My Blog

Posts for: February, 2014

By Dr. Howard Schaengold
February 24, 2014
Category: Deformities

It seems NBA star LeBron James can’t go anywhere without someone taking a picture, and each one is subject to scrutiny from head to toe. So when he was snapped barefoot on a dock, columnist Matt King had a go at his “seriously messed up toes.” King seemed to think James’ overlapping toes were due to an injury, but the truth is many toe deformities are inherited.

In some people, a pinky or middle toe curls up and over another toe, and usually the condition is genetic. True, sometimes other causes like high arches or flat feet can cause a child to put weight on the foot in a different way, misplacing the pinky toe up over the next one. In adults, tight shoes that pinch the toes can cause them to move out of position. With bunions, for example, the big toe can move so far toward the second one that it overlaps it, or pushes one of the other toes out of position.

Toe deformities like these can cause pain when they rub against your shoes or each other. The irritation during movement may also bring about calluses, corns, or blisters. The abnormalities alter the way you walk or run, and even affect the bone structure in your feet. Athletes who place a lot of stress on their lower extremities may experience more severe symptoms than less active people.

What can you do for overlapping toes? Accommodate them, for a start. Make sure your shoes have enough room for the toe and don’t rub against it. Have Dr. Howard Schaengold at The Plateau Foot & Ankle Clinic take a look at them. He can recommend gel pads, taping, or toe straighteners to cushion and keep the toe in place. Taping may be helpful in infants to correct the deformity as much as possible while their bones form, although the toe may never be completely normal.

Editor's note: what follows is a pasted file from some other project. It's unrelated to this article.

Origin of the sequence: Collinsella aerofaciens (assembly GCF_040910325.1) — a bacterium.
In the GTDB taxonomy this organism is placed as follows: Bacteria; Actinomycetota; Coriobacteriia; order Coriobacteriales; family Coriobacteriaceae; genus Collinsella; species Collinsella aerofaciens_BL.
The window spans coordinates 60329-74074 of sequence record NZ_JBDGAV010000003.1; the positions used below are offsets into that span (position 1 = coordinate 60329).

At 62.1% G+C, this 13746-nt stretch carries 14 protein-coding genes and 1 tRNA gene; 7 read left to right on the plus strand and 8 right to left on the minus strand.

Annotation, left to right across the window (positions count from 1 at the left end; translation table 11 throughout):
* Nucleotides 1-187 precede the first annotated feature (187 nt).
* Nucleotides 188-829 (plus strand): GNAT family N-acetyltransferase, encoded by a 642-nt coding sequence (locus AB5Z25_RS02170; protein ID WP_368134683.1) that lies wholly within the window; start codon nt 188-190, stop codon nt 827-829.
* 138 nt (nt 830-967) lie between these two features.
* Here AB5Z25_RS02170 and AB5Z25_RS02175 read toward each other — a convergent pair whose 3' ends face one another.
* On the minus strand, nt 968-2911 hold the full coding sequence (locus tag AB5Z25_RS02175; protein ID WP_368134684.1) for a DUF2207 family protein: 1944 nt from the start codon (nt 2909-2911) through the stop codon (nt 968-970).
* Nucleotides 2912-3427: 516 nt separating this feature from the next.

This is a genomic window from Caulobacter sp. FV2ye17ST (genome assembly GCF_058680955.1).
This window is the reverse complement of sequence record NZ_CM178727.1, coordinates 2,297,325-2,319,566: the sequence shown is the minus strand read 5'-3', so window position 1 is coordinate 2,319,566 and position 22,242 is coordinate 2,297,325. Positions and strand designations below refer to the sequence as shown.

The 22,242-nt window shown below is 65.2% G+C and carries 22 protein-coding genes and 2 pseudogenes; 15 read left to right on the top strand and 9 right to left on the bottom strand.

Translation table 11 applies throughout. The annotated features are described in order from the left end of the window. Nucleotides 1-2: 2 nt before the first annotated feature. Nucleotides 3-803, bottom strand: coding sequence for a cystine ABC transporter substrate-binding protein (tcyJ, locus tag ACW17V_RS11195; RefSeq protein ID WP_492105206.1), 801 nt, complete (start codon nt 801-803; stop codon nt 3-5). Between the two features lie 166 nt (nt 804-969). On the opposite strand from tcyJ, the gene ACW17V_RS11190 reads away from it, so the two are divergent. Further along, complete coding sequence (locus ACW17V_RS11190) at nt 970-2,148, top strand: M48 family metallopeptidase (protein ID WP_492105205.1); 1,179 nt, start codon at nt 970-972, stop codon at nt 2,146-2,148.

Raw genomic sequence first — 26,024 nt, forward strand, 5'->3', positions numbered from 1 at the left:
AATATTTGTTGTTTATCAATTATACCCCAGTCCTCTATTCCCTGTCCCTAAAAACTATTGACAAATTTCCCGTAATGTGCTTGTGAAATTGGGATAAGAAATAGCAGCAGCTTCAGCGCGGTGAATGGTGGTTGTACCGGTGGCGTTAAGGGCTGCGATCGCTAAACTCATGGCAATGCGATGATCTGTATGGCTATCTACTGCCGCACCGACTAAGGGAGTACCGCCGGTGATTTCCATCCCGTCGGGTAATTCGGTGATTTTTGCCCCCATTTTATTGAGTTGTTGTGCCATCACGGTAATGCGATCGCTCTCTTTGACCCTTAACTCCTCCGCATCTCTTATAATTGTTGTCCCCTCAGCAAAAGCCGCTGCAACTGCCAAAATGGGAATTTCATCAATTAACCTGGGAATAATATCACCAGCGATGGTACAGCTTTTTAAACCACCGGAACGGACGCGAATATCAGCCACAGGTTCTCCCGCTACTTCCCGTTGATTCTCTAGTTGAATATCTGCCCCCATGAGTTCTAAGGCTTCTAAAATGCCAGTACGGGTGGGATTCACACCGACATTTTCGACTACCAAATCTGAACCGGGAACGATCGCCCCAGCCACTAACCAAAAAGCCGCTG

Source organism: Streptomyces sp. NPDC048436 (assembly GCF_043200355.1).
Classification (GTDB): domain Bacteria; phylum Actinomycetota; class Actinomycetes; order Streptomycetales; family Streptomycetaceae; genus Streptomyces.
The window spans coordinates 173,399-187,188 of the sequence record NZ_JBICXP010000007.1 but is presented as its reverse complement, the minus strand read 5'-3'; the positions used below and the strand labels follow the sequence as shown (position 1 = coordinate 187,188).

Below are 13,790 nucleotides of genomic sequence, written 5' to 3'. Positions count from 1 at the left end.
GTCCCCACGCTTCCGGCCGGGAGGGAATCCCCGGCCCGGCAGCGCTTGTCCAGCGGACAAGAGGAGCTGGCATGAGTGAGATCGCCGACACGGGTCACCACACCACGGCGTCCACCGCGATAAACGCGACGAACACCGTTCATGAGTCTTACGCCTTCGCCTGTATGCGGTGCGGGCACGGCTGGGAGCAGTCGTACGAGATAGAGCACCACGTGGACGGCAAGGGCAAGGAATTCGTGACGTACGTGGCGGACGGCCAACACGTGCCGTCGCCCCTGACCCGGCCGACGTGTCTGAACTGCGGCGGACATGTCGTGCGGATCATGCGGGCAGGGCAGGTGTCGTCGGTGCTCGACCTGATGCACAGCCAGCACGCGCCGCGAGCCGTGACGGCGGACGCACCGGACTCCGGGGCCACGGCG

Foot deformities are one of our specialties, so call us at (425) 868-3338 for all your podiatric needs. Whether you live in Sammamish, Redmond, Issaquah or Bellevue, you can find great foot care with us!


By Dr. Howard Schaengold
February 13, 2014
Category: Heel Pain

X-raySports are big in the Sammamish area, from basketball at Skyline or East Lake High School to the local Boys and Girls Club leagues. Your child can benefit from the exercise and team building that results from participation in organized sports. Conditions like tarsal coalition in athletes (fusing of tarsal bones), though, can put a damper on their enthusiasm. You can help your child through the disappointment and pain of a sports injury by understanding it and choosing to make the right decisions about treatment.

With tarsal coalition, two or more bones in the back part of the foot are joined. The rigidity can cause the foot to have problems performing as it should and make it more prone to injury. Tarsal coalition is a hereditary trait, but it may not show up until the child is 10 – 16 years of age--sometimes even later. Your first indication of a problem may be when your child sustains an injury like a sprained ankle and the fusion shows up on the X-rays.

It is very important that your son or daughter stop the activity that caused the injury right away. This is a hard choice for a child in the middle of a season, but the sooner treatment is begun, the better the foot will heal—and the fewer problems they will have down the road. Start the RICE treatment immediately (Rest, Icing, Compression, Elevation), and get them to The Plateau Foot & Ankle Clinic so we can examine and diagnose the problem. The important thing is to keep weight off as long as there is any pain. Treatment may involve use of crutches or custom orthotics, taping or bracing, or even a cast or cast boot. We may also prescribe anti-inflammatory medication to reduce swelling and pain.

Dr. Howard Schaengold specializes in sports injuries and wants to keep your child’s feet healthy for all their activities. Call (425) 868-3338 today for expert foot care in Sammamish, Issaquah, Redmond, and Bellevue, WA.

Photo credit: zirconicusso via freedigitalphotos.net